Gallery L5, Nelson-Atkins Museum of Art, Kansas City
This painting is and has always been one of my favorite pieces at the Nelson. That's certainly due in no small part to the beautiful and striking composition, but perhaps what connects with me even more is how much I see myself and the world around me in the rolling boil of violence, hatred, and apathy portrayed in the dark and sparkling scene.
Though the odd beings are clearly warring only among themselves, you can see how the vitriol they're spraying around has drawn in the area's wildlife. Birds & monkeys attack both sides, agitated not by some inward or political motivation but rather the pure desire to inflict the same degree of chaos, rage, and death that has invaded their land. Violence has become something of a blackhole for all the present creatures.
Except for that peacock. The only living being that is neither engaged in nor being undone by the chaotic bloodletting is a lone peacock sitting in the branches of a tree on the far right of the painting. Even while the ground below is shattered and torn asunder by the whirlwind of savagery, the peacock looks off and away. Perhaps it is trying to ignore the problem. Perhaps the war has been going on for so long that the peafowl is bored, apathetic, suffering ennui. One thing is certain, the beautiful bird is not in a rush to escape, and neither is it interested in protesting or aiding either side.
I wonder to myself as I stare at the light refracting in the tiny rhinestones Shaw embedded within the painted lines, How often have I been the peacock? Sitting at the edge of the drama but neither removing myself nor allying myself? Is turning a blind eye to a hurricane of misery wise? Or is it damning? Is it worse to pretend the violence around us does not exist than to participate in the violence ourselves?
This reminds me of our nation's current political climate. I have friends who gleefully (that may be hyperbole) abstain from political discourse. But they also abstain from important conversations about racism, homophobia, religious narcissism, and so on. The nation destroys what little common ground we once had, and these abstainers make no moves to stop and/or heal it.
And as my eye wanders away from our beautiful but indifferent feathered friend, I come back again to the gaping wounds in the architecture that struggles - and fails - to support these embattled soldiers. They don't even realize that they are their own undoing.
And isn't that also true for most of us? While we wrestle with those around us, many of us also fight internal battles that we are ill-prepared to win. Every moment we can, we reach down and twist the knives jutting out of our weak and pained spirits. The knives, placed by our own hands. We "need" them to be at the ready so we can efficiently punish ourselves for each and every flaw, however slight, however imagined. We often do better at undoing ourselves than our enemies do when they attack us from every angle.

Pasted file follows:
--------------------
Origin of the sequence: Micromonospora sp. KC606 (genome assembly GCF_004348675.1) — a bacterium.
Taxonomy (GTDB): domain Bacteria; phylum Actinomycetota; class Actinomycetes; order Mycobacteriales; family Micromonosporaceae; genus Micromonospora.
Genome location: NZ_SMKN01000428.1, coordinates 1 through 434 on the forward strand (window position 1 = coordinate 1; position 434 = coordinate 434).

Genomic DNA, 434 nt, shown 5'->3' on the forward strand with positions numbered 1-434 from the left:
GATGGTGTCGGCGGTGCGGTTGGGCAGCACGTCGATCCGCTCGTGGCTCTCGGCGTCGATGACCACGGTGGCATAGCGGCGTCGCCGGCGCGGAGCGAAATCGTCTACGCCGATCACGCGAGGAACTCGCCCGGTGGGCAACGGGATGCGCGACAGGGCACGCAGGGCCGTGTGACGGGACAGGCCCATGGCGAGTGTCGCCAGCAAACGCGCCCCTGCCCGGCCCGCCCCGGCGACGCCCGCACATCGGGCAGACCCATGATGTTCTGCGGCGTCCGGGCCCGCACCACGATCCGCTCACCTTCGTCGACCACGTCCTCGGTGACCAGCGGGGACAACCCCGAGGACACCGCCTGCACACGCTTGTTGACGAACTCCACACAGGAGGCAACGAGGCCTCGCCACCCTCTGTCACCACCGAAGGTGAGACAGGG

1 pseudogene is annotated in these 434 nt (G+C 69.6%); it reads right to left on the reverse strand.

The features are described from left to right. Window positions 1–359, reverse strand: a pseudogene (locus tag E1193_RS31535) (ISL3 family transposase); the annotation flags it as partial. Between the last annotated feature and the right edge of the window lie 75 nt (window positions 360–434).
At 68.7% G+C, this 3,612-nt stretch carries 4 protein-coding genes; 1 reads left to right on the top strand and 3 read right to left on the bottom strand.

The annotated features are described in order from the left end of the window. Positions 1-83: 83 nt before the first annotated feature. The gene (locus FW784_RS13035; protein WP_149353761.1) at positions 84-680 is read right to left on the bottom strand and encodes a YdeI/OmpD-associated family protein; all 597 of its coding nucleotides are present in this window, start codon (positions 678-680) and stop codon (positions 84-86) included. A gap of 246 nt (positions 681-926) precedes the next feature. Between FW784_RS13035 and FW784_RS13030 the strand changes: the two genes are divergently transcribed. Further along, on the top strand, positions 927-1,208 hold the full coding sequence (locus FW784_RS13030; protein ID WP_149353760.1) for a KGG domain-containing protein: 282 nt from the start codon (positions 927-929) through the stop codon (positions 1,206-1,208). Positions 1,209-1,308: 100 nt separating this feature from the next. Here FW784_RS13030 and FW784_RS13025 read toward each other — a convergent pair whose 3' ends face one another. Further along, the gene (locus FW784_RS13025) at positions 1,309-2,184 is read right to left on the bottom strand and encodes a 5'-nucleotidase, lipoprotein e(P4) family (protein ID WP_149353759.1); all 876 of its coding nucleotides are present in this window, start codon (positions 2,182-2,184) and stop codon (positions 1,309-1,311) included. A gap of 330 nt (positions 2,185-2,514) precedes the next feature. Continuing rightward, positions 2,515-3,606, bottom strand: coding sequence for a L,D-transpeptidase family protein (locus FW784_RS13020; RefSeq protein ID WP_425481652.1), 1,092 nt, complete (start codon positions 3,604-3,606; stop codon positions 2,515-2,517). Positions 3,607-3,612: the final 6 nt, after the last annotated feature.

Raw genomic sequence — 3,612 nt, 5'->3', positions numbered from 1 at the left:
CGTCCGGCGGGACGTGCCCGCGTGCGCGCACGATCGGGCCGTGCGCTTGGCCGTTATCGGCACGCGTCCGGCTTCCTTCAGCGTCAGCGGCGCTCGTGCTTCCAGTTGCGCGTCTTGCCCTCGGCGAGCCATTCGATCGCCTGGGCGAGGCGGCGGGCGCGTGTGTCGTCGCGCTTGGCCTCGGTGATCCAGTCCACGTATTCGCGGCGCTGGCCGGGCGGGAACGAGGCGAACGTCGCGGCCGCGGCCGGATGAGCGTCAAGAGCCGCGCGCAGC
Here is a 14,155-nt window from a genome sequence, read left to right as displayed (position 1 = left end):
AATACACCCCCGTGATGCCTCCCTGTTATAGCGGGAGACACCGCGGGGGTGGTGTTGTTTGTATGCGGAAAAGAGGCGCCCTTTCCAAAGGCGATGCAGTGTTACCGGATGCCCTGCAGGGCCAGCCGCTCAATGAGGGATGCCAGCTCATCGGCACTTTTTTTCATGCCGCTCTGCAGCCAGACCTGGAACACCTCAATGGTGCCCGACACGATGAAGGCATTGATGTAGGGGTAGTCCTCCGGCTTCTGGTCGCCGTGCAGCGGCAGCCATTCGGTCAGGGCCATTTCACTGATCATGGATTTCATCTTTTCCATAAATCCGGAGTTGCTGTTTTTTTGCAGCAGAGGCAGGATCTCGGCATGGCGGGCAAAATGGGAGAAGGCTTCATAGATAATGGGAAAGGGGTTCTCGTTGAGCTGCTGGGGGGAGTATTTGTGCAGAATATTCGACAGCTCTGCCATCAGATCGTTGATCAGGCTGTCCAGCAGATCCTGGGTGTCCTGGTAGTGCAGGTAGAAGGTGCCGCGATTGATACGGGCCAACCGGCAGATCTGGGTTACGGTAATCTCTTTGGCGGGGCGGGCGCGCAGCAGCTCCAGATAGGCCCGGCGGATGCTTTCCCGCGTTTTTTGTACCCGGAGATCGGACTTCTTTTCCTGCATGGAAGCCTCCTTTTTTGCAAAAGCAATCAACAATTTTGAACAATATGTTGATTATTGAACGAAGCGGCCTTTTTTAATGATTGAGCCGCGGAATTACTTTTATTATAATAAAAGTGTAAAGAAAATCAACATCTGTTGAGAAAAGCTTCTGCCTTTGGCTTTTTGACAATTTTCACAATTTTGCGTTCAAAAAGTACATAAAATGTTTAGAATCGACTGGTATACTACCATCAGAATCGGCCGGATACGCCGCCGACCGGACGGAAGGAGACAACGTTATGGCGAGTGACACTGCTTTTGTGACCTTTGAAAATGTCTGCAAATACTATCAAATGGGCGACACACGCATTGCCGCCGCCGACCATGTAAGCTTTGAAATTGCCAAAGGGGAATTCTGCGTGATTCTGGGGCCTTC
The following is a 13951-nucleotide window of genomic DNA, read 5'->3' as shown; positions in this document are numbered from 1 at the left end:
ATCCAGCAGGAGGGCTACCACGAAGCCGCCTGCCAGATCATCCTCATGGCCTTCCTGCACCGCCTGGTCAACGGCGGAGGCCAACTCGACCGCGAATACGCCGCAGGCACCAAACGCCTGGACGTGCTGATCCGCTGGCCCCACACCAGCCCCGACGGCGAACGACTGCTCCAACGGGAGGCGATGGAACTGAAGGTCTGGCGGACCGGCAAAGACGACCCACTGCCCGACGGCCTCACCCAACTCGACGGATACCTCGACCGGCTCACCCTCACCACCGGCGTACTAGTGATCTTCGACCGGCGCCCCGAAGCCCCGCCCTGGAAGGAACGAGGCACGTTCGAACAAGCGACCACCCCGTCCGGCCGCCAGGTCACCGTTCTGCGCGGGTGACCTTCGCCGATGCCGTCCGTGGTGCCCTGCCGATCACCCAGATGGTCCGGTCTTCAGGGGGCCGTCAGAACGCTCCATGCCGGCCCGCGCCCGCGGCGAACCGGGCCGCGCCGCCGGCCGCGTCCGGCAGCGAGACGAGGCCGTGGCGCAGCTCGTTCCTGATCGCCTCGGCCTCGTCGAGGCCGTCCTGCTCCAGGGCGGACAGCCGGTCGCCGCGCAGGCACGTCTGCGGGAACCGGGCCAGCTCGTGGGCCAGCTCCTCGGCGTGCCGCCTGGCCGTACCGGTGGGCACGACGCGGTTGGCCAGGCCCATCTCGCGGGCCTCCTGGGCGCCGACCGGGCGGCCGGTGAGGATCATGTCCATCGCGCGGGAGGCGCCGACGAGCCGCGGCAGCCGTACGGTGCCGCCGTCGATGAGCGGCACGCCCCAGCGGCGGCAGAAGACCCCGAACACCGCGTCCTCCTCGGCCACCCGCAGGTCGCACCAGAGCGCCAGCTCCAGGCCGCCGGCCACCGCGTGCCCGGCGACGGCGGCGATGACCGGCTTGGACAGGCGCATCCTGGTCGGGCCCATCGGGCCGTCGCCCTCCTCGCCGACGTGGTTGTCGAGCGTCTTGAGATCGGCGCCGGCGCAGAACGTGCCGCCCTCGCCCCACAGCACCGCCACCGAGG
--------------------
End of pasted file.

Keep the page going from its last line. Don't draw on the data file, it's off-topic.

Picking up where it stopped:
We scrutinize ourselves to within an inch of our lives. We say we accept our flaws ("It's our imperfections that make us who we are!"), but then we spend hours/days/weeks/months/years/decades obsessing over minor flaws. They become massive personality defects we can't (won't? don't know how to?) forgive.
Try as we might, the war within is unavoidable. There is no way to be a peacock in the branches when it comes to the struggles of the self. No matter how hard we suppress and repress, how deftly we deflect emotional degradation, how skilled we are at avoidance... At the end of the day we will still tear at ourselves with no less fervor than we have torn at our fellow man.
Only through introspection, self-care, and genuine compassion can we hope to survive both wars. And even then, true survival can only come if the compassion, empathy, and insight we embrace can then spread to our loved ones like a panacea that heals fractured souls.
You and I, at war again.
Me from pride, you from sin.
I stumble into either your deadly grip
or the endless depths. What a trip...!
Tug-o-war, a game for two.
Right and wrong. Me and you.
Which side wins if I'm the one to lose?
Blind. In pain. A cloudless rain
of low blows, cheap shots, and wholesale shame.
You fight for our diff'rences, but we're all the same.